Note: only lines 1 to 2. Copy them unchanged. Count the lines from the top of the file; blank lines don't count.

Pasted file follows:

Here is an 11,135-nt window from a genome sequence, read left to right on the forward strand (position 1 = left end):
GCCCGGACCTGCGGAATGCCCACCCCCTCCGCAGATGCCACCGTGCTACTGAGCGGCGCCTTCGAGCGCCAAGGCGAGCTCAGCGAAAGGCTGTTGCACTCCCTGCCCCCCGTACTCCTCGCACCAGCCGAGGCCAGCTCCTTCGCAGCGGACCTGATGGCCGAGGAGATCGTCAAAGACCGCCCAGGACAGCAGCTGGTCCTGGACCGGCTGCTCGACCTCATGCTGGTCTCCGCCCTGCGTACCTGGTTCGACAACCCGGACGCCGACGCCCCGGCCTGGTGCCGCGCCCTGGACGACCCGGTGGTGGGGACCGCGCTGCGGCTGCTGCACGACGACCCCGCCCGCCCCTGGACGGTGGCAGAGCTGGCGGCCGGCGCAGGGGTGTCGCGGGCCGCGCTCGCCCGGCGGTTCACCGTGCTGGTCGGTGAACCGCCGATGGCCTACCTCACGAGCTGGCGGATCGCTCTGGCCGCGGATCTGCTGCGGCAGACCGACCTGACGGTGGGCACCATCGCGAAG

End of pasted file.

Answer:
Here is an 11,135-nt window from a genome sequence, read left to right on the forward strand (position 1 = left end):
GCCCGGACCTGCGGAATGCCCACCCCCTCCGCAGATGCCACCGTGCTACTGAGCGGCGCCTTCGAGCGCCAAGGCGAGCTCAGCGAAAGGCTGTTGCACTCCCTGCCCCCCGTACTCCTCGCACCAGCCGAGGCCAGCTCCTTCGCAGCGGACCTGATGGCCGAGGAGATCGTCAAAGACCGCCCAGGACAGCAGCTGGTCCTGGACCGGCTGCTCGACCTCATGCTGGTCTCCGCCCTGCGTACCTGGTTCGACAACCCGGACGCCGACGCCCCGGCCTGGTGCCGCGCCCTGGACGACCCGGTGGTGGGGACCGCGCTGCGGCTGCTGCACGACGACCCCGCCCGCCCCTGGACGGTGGCAGAGCTGGCGGCCGGCGCAGGGGTGTCGCGGGCCGCGCTCGCCCGGCGGTTCACCGTGCTGGTCGGTGAACCGCCGATGGCCTACCTCACGAGCTGGCGGATCGCTCTGGCCGCGGATCTGCTGCGGCAGACCGACCTGACGGTGGGCACCATCGCGAAG